It takes a discerning musician to eschew the popular but amateurish "do-it-yourself" piano painting and give your piano the professional refinishing it deserves. As a musician, however, you are rightfully possessive of your piano. This may lead to being a bit wary of entrusting it to the hands of a technician or furniture professional.
Here are four ways refinishers take special care of your piano during refinishing to ensure that its musicality is enhanced rather than hindered by the experience:
The keys and entire action mechanism are removed from the piano before stripping to keep them out of the way of chemicals. However, vital musical components such as the soundboard remain inside. In a full restoration these would be cleaned and possibly repaired, but in a simple refinishing there may be no need to remove them.
Covering these with materials such as paper and cardboard can seal them off from the chemicals used to strip and re-apply finish to your piano. Gentle masking tape, judiciously applied around the edges, ensures nothing can drip beneath.
2. Gentle techniques
The method of stripping used on such a valuable instrument is crucial. One stripping method, called dipping, dunks pieces of furniture into the stripper repeatedly to remove the finish. This can result in overexposure to stripper, posing a threat to the integrity of the wood. The only right way to strip a piano is to use the hand stripping method, which gives a personal touch and is much gentler.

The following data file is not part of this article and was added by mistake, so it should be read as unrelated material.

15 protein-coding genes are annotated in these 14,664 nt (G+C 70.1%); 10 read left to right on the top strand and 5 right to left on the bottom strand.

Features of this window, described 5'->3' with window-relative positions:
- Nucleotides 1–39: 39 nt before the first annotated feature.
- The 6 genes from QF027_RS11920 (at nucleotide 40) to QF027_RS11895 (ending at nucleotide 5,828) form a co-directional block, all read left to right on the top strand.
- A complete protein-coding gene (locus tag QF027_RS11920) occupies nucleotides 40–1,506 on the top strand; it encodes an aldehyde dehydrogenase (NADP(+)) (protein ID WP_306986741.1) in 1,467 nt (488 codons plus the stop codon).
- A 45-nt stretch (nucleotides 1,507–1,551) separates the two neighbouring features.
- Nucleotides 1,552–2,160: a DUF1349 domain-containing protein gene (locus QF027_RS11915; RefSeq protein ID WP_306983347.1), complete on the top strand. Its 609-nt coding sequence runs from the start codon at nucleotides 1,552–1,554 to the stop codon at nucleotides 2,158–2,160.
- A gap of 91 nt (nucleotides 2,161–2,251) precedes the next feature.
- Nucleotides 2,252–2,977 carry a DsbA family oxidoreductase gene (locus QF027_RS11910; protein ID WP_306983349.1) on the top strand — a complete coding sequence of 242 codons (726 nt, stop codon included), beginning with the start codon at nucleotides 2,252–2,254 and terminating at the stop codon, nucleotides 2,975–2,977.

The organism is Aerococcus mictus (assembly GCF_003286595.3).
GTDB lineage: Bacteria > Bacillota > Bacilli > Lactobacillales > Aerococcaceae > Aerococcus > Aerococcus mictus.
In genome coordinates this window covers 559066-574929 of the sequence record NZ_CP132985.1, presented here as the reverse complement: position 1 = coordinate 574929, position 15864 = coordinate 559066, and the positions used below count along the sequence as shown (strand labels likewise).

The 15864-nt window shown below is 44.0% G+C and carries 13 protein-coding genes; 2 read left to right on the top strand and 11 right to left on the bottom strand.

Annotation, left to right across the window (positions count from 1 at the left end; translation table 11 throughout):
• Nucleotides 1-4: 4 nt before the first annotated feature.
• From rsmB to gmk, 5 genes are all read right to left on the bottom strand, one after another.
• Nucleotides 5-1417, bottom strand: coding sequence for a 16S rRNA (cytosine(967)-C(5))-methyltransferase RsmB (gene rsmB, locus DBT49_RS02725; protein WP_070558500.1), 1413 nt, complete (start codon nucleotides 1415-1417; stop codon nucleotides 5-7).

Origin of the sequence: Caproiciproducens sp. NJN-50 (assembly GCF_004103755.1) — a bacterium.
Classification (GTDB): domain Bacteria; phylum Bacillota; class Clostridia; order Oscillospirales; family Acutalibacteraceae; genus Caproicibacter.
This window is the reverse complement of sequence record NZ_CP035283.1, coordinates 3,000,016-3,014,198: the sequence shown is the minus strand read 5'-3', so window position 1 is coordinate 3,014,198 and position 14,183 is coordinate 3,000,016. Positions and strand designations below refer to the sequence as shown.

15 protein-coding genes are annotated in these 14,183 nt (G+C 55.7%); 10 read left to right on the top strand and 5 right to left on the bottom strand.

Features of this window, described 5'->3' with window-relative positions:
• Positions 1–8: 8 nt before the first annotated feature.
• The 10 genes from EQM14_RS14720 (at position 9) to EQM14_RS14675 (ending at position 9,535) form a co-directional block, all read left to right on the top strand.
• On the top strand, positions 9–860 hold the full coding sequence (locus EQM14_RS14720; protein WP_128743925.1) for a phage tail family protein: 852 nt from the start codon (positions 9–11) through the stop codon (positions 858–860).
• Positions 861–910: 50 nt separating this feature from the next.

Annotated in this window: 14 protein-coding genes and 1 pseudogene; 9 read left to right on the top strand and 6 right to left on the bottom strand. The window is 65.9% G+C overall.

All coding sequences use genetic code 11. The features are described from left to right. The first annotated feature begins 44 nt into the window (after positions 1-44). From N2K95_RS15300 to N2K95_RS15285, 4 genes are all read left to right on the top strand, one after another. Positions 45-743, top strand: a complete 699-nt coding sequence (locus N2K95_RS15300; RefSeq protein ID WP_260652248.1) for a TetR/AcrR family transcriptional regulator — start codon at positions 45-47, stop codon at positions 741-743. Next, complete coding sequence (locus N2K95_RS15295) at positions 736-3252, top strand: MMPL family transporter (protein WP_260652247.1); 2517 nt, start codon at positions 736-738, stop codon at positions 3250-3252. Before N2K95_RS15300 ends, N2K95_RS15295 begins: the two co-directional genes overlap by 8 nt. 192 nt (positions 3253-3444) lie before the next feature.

3. Wood repair
Before applying new finish, a professional refinisher will repair any gouges and other small injuries to your piano's case. A badly damaged case can affect your piano's sound, which is why it's so crucial to keep it in good condition. Normally, only minor wood repair is included in a refinishing. This is because if you've kept your piano in reasonably good condition, minor repair should be all that's needed. A piano that's been through a natural disaster or a house fire will probably need more extensive rebuilding.
4. Your ideal finish
In modern times, you have not only a variety of colors but also many different types of finishes to choose from. Some of these may not have been available when your piano was made, so it's not necessary to duplicate the original finish. You can also make a request based on your piano's use or style, such as requesting a French polish for a highly carved piano with lots of detail.
Anyone lucky enough to have a piano worth refinishing (in a world where many aren't) shouldn't have to worry about damaging its action while trying to refurbish it. Whether it's your concert grand piano or the upright you practice on at home, your piano deserves the careful attention and experienced handling of a professional refinisher.
To learn more, contact a company like JFC Furniture Refinishing with any questions or concerns you have.